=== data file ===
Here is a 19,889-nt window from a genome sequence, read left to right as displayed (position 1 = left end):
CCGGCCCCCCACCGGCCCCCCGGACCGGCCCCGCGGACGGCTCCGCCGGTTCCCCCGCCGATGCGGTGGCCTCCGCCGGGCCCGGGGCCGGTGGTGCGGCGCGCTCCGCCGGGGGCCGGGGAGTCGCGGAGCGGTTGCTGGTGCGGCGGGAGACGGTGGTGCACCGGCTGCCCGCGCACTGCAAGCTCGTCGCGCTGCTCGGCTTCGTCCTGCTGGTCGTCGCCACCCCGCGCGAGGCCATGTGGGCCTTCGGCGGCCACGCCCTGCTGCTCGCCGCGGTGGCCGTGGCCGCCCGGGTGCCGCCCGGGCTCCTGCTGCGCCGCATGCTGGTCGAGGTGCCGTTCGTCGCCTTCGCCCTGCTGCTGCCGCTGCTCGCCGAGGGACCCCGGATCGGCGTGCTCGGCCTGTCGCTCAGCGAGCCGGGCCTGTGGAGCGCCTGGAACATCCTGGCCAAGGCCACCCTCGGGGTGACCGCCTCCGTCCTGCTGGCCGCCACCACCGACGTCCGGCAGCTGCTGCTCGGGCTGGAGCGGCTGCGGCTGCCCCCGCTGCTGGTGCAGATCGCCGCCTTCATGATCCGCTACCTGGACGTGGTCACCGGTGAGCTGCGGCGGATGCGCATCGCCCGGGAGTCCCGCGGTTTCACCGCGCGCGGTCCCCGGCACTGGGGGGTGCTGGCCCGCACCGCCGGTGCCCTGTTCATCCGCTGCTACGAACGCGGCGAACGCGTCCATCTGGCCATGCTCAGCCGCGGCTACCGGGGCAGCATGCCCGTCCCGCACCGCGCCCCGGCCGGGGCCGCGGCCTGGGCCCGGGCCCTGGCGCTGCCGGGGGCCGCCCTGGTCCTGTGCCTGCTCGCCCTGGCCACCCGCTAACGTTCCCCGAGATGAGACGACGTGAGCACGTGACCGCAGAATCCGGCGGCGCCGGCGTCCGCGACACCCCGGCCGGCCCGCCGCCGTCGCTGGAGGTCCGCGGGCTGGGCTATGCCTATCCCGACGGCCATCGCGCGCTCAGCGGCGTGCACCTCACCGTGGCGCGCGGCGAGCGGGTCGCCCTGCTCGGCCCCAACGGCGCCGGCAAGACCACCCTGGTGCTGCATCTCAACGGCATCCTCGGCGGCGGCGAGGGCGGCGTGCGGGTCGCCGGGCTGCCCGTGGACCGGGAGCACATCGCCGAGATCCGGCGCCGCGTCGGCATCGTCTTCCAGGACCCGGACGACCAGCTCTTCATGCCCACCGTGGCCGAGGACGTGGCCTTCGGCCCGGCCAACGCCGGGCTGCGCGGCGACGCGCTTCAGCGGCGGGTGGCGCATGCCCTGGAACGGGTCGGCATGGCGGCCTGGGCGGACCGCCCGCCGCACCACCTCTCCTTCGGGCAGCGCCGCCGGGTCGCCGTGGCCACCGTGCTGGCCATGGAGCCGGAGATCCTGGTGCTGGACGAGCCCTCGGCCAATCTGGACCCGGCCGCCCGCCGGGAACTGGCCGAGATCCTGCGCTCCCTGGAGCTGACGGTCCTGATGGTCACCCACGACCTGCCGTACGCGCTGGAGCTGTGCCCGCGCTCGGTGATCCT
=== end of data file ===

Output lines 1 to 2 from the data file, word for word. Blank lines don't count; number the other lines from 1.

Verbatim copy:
Here is a 19,889-nt window from a genome sequence, read left to right as displayed (position 1 = left end):
CCGGCCCCCCACCGGCCCCCCGGACCGGCCCCGCGGACGGCTCCGCCGGTTCCCCCGCCGATGCGGTGGCCTCCGCCGGGCCCGGGGCCGGTGGTGCGGCGCGCTCCGCCGGGGGCCGGGGAGTCGCGGAGCGGTTGCTGGTGCGGCGGGAGACGGTGGTGCACCGGCTGCCCGCGCACTGCAAGCTCGTCGCGCTGCTCGGCTTCGTCCTGCTGGTCGTCGCCACCCCGCGCGAGGCCATGTGGGCCTTCGGCGGCCACGCCCTGCTGCTCGCCGCGGTGGCCGTGGCCGCCCGGGTGCCGCCCGGGCTCCTGCTGCGCCGCATGCTGGTCGAGGTGCCGTTCGTCGCCTTCGCCCTGCTGCTGCCGCTGCTCGCCGAGGGACCCCGGATCGGCGTGCTCGGCCTGTCGCTCAGCGAGCCGGGCCTGTGGAGCGCCTGGAACATCCTGGCCAAGGCCACCCTCGGGGTGACCGCCTCCGTCCTGCTGGCCGCCACCACCGACGTCCGGCAGCTGCTGCTCGGGCTGGAGCGGCTGCGGCTGCCCCCGCTGCTGGTGCAGATCGCCGCCTTCATGATCCGCTACCTGGACGTGGTCACCGGTGAGCTGCGGCGGATGCGCATCGCCCGGGAGTCCCGCGGTTTCACCGCGCGCGGTCCCCGGCACTGGGGGGTGCTGGCCCGCACCGCCGGTGCCCTGTTCATCCGCTGCTACGAACGCGGCGAACGCGTCCATCTGGCCATGCTCAGCCGCGGCTACCGGGGCAGCATGCCCGTCCCGCACCGCGCCCCGGCCGGGGCCGCGGCCTGGGCCCGGGCCCTGGCGCTGCCGGGGGCCGCCCTGGTCCTGTGCCTGCTCGCCCTGGCCACCCGCTAACGTTCCCCGAGATGAGACGACGTGAGCACGTGACCGCAGAATCCGGCGGCGCCGGCGTCCGCGACACCCCGGCCGGCCCGCCGCCGTCGCTGGAGGTCCGCGGGCTGGGCTATGCCTATCCCGACGGCCATCGCGCGCTCAGCGGCGTGCACCTCACCGTGGCGCGCGGCGAGCGGGTCGCCCTGCTCGGCCCCAACGGCGCCGGCAAGACCACCCTGGTGCTGCATCTCAACGGCATCCTCGGCGGCGGCGAGGGCGGCGTGCGGGTCGCCGGGCTGCCCGTGGACCGGGAGCACATCGCCGAGATCCGGCGCCGCGTCGGCATCGTCTTCCAGGACCCGGACGACCAGCTCTTCATGCCCACCGTGGCCGAGGACGTGGCCTTCGGCCCGGCCAACGCCGGGCTGCGCGGCGACGCGCTTCAGCGGCGGGTGGCGCATGCCCTGGAACGGGTCGGCATGGCGGCCTGGGCGGACCGCCCGCCGCACCACCTCTCCTTCGGGCAGCGCCGCCGGGTCGCCGTGGCCACCGTGCTGGCCATGGAGCCGGAGATCCTGGTGCTGGACGAGCCCTCGGCCAATCTGGACCCGGCCGCCCGCCGGGAACTGGCCGAGATCCTGCGCTCCCTGGAGCTGACGGTCCTGATGGTCACCCACGACCTGCCGTACGCGCTGGAGCTGTGCCCGCGCTCGGTGATCCT